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Imagine that I have the sample data below:

RespVar1 <- runif(n=18, min=55, max=120)
RespVar2 <- runif(n=18, min=0.3, max=0.5)
PredVar <- c(-2, -1, 0, 1, 2, 3)
df <- data.frame(RespVar1, RespVar2, PredVar)

Where I run these models:

M1 <- glm(RespVar1 ~ PredVar, data=df, family=gaussian())
M2 <- glm(RespVar2 ~ PredVar, data=df, family=gaussian())

My question is: How can I plot the two model plots below (including the data and the model line) in a double-axis plot in R? (for instance, RespVar1 on the left axis, RespVar2 on the right axis, and PredVar on the x axis)

library(sjPlot)    
plot_model(M1, type="pred", terms="PredVar", show.data=T)
plot_model(M2, type="pred", terms="PredVar", show.data=T)

Thanks!

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1 Answer 1

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This technically does want you want, you will have adjust how you plot your lines so that the axes make more sense. But in essence this is it. You could replace the lines() calls for the CI's with polygon() calls and a col=c() setting that matches your needs. You will also probably need to adjust the label values for the second y axis to your specific needs.

FWIW, a much wiser person than me said: "if you need 2 Y axes, you're doing it wrong"

Your data

RespVar1 <- runif(n=18, min=55, max=120)
RespVar2 <- runif(n=18, min=0.3, max=0.5)
PredVar <- c(-2, -1, 0, 1, 2, 3)
df <- data.frame(RespVar1, RespVar2, PredVar)

The models

M1 <- glm(RespVar1 ~ PredVar, data=df, family=gaussian())
M2 <- glm(RespVar2 ~ PredVar, data=df, family=gaussian())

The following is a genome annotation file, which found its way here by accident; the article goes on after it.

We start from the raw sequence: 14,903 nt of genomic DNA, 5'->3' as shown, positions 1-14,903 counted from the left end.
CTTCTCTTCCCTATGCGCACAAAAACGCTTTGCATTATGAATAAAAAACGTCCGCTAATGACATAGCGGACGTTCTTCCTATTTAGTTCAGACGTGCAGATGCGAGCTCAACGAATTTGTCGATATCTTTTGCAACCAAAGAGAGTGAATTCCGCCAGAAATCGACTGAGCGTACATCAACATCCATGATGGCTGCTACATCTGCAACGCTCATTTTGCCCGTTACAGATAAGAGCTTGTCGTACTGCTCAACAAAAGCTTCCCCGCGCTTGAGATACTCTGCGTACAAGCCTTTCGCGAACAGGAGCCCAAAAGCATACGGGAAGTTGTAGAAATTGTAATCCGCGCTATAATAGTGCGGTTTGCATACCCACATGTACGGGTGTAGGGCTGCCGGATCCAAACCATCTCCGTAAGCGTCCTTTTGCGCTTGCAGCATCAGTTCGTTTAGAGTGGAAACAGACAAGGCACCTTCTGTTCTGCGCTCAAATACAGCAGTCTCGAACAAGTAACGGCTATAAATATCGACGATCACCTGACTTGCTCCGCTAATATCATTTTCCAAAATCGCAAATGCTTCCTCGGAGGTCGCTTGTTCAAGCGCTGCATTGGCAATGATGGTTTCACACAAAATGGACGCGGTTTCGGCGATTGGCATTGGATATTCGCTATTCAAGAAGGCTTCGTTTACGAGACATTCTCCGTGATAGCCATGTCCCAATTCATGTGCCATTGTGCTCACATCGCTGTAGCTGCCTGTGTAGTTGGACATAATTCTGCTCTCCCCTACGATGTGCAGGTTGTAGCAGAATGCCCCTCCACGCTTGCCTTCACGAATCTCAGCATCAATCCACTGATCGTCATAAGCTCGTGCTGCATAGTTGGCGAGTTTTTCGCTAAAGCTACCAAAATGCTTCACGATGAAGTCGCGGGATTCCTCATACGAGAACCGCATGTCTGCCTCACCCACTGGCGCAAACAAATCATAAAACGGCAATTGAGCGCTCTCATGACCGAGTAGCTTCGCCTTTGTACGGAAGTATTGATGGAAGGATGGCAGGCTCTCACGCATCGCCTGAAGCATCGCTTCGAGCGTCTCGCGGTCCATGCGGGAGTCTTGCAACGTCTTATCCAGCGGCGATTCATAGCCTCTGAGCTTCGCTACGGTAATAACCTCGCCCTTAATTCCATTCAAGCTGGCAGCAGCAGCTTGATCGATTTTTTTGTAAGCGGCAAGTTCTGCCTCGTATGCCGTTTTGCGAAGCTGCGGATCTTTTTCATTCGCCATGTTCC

'New data' for predictions, a lazy way to do this.

new.data<-data.frame(PredVar=PredVar)

Predictions

pred1<-predict(M1, newdata = new.data, se=TRUE)
pred2<-predict(M2, newdata = new.data, se=TRUE)

Confidence intervals for plotting

ci_lwr1 <- with(pred1, fit + qnorm(0.025)*se.fit)
ci_upr1 <- with(pred1, fit + qnorm(0.975)*se.fit)

ci_lwr2 <- with(pred2, fit + qnorm(0.025)*se.fit)
ci_upr2 <- with(pred2, fit + qnorm(0.975)*se.fit)

The plot:

plot(pred1$fit~new.data$PredVar, type="l", ylim=c(0,120), col='red')
lines(ci_lwr1~new.data$PredVar, col="red")
lines(ci_upr1~new.data$PredVar, col="red")

lines(pred2$fit~new.data$PredVar, col="blue")
lines(ci_lwr2~new.data$PredVar, col="blue") # CIs are hard to see
lines(ci_upr2~new.data$PredVar, col="blue") # CIs are hard to see

points(RespVar1~PredVar, data=df)
points(RespVar2~PredVar, data=df)
axis(4, at=c(0,20,40,60,80, 100, 120), labels=round(seq(0,1,length=7),2))

enter image description here

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    Fantastic! this worked very well! The only thing I don´t understand is why do you suggest to use the polygon function - although I think this is not a stack overflow question. Thanks for your help @CAWA!
    – Teresa
    Sep 3, 2023 at 8:29
  • @Teresa I only suggest that because the original code you presented displayed the confidence intervals as polygons and not lines. The polygon function is easy enough to figure out but it does require entering quite a few lines of code...which is mostly why I didn't do it here.
    – CAWA
    Sep 5, 2023 at 13:18

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